There are more suggestions regarding what the state's increased high school curriculum requirements should include.
Tuesday, legislation was introduced at the capitol. It builds on a beefed up set of graduation requirements approved by the state's board of education last year. The hope is higher standards will lead to higher learning.
House Majority Whip and Education Committee Chair Brian Palmer sponsored the bill which suggests 16 required credits. Those credits include four each of English and math. The math credits call for Algebra, Algebra II, Geometry and one course beyond those. Three science credits including biology, physics or chemistry plus one additional course are included as well along with three credits of social science, one health or physical education, and one music or the arts. The importance of vocational training is also stressed in the suggestions.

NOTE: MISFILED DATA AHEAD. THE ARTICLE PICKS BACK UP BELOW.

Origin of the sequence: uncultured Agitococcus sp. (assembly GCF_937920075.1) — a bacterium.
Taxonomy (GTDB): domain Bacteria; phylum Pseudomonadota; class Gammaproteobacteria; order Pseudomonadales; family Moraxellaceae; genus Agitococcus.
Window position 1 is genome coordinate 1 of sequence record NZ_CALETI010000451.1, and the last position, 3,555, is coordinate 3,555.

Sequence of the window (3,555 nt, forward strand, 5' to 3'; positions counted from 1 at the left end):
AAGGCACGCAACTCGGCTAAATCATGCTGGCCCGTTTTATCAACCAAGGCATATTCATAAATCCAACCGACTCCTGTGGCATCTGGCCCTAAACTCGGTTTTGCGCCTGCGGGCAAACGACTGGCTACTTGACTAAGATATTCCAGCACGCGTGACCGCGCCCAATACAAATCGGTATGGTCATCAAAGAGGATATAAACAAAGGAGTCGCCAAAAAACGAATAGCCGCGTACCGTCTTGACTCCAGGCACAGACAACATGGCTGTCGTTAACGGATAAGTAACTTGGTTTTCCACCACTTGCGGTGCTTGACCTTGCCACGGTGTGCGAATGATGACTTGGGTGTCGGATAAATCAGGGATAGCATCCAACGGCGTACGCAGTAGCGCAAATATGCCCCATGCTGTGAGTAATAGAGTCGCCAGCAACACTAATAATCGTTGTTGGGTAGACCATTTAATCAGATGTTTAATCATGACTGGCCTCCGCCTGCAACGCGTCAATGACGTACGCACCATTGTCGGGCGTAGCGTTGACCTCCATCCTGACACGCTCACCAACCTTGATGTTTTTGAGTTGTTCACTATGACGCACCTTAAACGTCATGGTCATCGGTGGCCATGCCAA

House Speaker Craig DeRoche says the only thing that was left out completely was the foreign language credits the State Board of Education wants to require. DeRoche says he doesn't believe schools can afford staff for that but also that French and Spanish speaking skills likely will not help the economy of Michigan in the 21st century.
Senate Education Committees are holding hearings statewide to discuss requirements. Currently, under state law, the only requirement for high school graduation is one semester of civics.